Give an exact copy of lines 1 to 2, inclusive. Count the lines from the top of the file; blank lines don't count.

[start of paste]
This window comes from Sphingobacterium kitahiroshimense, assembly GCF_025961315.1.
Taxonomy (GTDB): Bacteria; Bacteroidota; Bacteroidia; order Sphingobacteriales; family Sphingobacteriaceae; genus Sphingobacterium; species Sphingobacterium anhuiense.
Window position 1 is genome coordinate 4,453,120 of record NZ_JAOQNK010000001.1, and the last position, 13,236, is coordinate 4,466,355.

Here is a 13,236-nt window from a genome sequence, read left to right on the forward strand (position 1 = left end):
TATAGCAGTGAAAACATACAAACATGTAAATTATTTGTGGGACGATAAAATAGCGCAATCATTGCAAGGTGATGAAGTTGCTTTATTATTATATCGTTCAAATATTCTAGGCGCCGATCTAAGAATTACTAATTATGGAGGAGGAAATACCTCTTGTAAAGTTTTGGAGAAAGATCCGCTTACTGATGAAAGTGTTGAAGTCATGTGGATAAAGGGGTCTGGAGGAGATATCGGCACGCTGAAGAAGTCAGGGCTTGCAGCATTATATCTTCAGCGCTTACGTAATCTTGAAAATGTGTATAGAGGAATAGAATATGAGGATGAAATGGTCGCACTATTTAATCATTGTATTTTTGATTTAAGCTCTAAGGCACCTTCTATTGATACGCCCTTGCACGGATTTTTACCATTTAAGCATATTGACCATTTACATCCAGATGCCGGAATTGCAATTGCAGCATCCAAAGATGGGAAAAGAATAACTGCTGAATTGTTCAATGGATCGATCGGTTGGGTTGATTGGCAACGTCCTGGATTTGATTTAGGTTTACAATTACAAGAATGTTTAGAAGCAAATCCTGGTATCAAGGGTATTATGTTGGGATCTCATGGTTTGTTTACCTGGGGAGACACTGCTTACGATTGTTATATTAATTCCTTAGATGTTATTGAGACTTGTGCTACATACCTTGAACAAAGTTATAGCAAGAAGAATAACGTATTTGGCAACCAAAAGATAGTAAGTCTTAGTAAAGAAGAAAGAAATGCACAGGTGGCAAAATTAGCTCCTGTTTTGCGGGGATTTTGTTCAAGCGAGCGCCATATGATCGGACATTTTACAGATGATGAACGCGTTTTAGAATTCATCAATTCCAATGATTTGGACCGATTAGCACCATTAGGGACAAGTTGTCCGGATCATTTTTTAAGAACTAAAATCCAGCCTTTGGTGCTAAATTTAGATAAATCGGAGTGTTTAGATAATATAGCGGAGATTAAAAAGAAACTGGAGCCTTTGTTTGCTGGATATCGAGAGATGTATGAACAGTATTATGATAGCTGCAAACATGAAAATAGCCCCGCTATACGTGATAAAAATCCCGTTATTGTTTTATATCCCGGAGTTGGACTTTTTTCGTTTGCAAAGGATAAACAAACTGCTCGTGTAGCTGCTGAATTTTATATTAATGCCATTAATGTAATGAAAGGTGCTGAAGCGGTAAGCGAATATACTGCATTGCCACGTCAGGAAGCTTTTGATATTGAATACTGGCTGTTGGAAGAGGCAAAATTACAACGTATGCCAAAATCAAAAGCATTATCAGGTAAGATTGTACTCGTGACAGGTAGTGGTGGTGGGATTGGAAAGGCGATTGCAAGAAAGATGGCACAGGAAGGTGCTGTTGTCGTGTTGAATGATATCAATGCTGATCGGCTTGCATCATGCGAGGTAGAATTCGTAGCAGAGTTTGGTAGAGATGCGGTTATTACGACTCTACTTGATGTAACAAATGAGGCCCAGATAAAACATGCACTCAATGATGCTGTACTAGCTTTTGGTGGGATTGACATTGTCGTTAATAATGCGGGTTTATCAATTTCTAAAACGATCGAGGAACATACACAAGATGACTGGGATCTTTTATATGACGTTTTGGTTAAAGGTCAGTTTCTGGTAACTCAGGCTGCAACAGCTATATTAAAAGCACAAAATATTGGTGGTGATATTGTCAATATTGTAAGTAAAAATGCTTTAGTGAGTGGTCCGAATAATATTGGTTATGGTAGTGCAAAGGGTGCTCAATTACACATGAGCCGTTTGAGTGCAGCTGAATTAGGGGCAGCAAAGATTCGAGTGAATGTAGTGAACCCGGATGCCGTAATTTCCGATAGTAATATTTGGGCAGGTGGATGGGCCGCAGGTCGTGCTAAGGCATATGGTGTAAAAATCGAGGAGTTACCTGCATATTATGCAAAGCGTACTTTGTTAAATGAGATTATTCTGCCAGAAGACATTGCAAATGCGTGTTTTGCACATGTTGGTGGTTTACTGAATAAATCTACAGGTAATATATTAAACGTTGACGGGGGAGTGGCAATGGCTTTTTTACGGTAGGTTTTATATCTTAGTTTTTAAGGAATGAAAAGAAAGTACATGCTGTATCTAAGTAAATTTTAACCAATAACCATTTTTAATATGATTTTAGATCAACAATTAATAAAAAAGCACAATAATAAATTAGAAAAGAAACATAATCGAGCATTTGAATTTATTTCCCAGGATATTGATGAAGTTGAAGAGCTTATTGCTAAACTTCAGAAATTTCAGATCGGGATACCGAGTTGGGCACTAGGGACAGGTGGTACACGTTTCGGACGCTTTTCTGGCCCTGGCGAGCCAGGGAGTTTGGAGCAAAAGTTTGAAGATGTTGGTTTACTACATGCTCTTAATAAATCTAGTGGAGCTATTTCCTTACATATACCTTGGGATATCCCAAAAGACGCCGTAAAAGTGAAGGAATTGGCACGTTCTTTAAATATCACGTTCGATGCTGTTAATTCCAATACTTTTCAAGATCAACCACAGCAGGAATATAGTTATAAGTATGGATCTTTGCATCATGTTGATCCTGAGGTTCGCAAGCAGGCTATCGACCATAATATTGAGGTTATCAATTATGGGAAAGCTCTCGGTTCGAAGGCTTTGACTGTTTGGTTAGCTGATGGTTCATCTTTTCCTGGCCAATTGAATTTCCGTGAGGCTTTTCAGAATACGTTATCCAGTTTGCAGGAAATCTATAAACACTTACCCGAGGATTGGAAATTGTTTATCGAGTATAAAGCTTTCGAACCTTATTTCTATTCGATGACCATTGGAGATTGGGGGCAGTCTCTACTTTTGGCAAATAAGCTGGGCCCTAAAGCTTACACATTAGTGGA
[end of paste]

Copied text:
This window comes from Sphingobacterium kitahiroshimense, assembly GCF_025961315.1.
Taxonomy (GTDB): Bacteria; Bacteroidota; Bacteroidia; order Sphingobacteriales; family Sphingobacteriaceae; genus Sphingobacterium; species Sphingobacterium anhuiense.